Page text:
Princess Diana was one of the first public figures to openly have colonics in the Nineties, claiming they took ‘all the aggro’ out of her. Since then, stars including actresses Kate Beckinsale and Jennifer Aniston have admitted using the treatment.

Popstars Madonna, Courtney Love and Britney Spears are also fans, along with singer Usher. The R&B artist explained: ‘As someone who travels a lot, you don’t always eat the way you should so a lot of waste builds up in your body.’

I am not anti complementary medicine,’ she says. ‘I recommend acupuncture and meditation to many of my patients, but I have seen solid scientific evidence that they can have some benefit. I wanted the same confidence if I was going to recommend colonic irrigation. But what I found was that there was no scientific evidence that colonic irrigation did any good. There were a couple of studies that had reported short-term benefits, but the patient numbers had been so small as to be negligible.

But now a report, released by an American GP last week, is threatening to blow open the whole debate around the science — or lack of it — behind this area of complementary medicine. After continually being asked her opinion on the benefits of colonic irrigation by her patients, Dr Ranit Mishori, who lectures at Georgetown University, decided to launch an investigation.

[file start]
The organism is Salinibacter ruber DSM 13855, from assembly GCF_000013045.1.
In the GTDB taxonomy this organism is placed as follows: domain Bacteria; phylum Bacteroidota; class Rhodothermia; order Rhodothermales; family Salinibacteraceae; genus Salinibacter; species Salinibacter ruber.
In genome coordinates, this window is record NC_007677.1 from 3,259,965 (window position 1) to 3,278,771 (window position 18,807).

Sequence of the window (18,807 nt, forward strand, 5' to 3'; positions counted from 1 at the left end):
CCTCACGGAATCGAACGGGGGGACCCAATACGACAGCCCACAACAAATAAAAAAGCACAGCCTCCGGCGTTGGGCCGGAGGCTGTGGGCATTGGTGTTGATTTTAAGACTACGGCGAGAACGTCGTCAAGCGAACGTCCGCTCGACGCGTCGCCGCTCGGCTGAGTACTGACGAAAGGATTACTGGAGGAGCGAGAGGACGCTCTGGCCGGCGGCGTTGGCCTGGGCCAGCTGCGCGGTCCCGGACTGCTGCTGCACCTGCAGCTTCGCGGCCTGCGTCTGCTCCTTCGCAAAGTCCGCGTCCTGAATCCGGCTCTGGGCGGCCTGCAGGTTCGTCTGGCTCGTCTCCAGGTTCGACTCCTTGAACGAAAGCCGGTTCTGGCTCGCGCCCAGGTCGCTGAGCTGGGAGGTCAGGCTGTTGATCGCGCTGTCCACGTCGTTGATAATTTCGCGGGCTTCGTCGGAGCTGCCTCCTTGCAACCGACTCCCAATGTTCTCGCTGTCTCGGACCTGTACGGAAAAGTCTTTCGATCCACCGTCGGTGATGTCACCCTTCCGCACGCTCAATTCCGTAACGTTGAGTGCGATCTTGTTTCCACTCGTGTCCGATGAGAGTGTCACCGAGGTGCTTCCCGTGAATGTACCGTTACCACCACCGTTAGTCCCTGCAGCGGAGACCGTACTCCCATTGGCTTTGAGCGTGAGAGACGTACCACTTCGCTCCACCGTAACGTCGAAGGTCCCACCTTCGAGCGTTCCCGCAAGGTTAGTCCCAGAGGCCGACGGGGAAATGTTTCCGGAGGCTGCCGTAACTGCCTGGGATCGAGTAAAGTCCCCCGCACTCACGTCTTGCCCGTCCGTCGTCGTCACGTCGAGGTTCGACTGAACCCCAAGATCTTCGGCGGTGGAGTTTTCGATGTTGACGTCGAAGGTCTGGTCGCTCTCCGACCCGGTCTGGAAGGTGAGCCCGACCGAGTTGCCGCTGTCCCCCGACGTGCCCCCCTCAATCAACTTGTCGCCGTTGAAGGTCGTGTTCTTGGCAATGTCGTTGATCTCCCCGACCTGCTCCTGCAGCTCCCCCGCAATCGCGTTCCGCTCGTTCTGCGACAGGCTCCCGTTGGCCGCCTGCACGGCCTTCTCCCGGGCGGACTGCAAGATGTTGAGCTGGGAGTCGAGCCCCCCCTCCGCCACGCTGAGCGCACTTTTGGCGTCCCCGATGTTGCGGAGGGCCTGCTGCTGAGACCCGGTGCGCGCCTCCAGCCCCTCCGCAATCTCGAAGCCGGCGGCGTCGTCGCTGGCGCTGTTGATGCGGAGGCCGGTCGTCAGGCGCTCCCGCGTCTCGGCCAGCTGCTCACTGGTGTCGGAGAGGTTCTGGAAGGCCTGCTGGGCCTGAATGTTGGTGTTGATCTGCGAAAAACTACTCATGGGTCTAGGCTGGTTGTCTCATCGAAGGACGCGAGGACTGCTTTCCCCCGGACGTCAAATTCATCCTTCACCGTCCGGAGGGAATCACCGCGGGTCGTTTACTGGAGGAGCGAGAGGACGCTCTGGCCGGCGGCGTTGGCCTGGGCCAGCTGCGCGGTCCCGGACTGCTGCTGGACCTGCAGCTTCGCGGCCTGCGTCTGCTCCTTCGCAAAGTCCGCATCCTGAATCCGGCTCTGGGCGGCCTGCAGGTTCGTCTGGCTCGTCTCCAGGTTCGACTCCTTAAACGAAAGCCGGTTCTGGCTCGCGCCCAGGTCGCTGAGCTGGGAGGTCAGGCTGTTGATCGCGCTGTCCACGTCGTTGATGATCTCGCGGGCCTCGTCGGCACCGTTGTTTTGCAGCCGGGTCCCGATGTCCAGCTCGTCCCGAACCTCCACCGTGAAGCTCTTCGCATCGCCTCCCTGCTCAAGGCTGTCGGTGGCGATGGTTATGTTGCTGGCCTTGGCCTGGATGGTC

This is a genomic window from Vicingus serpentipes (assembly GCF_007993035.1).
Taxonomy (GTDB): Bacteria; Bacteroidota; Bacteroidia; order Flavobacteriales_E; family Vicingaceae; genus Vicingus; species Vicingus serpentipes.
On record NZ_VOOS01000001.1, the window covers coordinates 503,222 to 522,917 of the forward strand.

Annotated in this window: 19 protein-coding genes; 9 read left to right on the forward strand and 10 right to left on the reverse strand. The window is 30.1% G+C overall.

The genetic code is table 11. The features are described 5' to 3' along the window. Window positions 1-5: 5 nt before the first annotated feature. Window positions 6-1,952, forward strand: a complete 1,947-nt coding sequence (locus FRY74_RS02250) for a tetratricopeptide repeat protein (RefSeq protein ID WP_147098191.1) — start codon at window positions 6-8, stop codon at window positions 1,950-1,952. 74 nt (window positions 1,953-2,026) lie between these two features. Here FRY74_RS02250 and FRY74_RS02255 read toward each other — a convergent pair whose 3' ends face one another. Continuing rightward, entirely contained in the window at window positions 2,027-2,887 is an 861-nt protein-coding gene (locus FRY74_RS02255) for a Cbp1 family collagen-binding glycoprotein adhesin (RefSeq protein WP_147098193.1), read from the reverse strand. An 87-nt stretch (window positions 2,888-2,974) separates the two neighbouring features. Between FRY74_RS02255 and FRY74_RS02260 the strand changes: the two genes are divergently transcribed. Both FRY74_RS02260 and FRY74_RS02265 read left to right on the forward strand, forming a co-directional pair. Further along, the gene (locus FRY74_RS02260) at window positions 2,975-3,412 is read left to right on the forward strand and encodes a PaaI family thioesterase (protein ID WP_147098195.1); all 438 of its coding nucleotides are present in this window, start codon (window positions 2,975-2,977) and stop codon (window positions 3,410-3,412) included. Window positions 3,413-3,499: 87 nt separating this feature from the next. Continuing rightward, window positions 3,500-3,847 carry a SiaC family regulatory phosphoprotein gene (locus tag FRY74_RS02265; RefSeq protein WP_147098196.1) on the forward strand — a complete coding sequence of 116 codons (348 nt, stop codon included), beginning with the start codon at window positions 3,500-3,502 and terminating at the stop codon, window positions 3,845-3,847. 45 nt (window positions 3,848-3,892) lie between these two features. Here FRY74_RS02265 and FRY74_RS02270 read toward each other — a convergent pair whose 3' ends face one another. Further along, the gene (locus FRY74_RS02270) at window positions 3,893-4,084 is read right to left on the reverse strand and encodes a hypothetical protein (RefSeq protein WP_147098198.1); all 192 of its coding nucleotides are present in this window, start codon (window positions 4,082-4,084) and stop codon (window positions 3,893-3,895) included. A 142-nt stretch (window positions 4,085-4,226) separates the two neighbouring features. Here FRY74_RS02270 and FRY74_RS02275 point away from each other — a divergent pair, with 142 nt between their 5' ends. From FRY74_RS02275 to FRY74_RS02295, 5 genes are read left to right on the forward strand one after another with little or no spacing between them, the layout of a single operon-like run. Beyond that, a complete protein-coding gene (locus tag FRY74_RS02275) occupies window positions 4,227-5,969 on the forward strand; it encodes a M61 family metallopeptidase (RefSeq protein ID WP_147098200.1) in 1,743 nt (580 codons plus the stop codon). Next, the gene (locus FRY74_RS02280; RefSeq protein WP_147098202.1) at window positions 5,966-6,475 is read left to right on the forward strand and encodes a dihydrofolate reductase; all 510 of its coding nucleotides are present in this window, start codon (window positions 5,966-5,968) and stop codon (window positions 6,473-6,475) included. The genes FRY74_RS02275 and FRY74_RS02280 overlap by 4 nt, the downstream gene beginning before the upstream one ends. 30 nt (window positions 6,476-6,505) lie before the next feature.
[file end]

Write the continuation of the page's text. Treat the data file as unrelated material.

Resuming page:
‘Instead, I found that in some cases it could do harm. I found reports of a lady who had suffered a bowel perforation and other side effects can include nausea, cramps, long term bowel upsets and infection.

‘Coincidentally, as I was carrying out the research, I had two patients who had bowel disorders. One lady was suffering badly from diarrhoea and we couldn’t find a cure. In the end, she confessed that she had had colonic irrigation. It was the same story for the other patient. It made me wonder if this problem is more widespread than doctors have realised.’

Dr Mishori also found that many of the so-called ‘colon cleansing products’ that can be bought over the internet and are often recommended by therapists before irrigation, carry health risks, too.

‘Colon cleansing products in the form of laxatives, teas, powders and capsules with names such as Nature’s Bounty Colon Cleaner tout benefits that don’t exist,’ she says. ‘They are usually not monitored by government agencies and many contain strong laxative properties, which can lead to dehydration which in turn can cause renal failure. No one should take laxatives unless they are under medical supervision.

‘More should be done to inform people that this procedure can carry significant health risks. I believe colonic irrigation is not something that should be done by anyone who is not a doctor or a nurse.’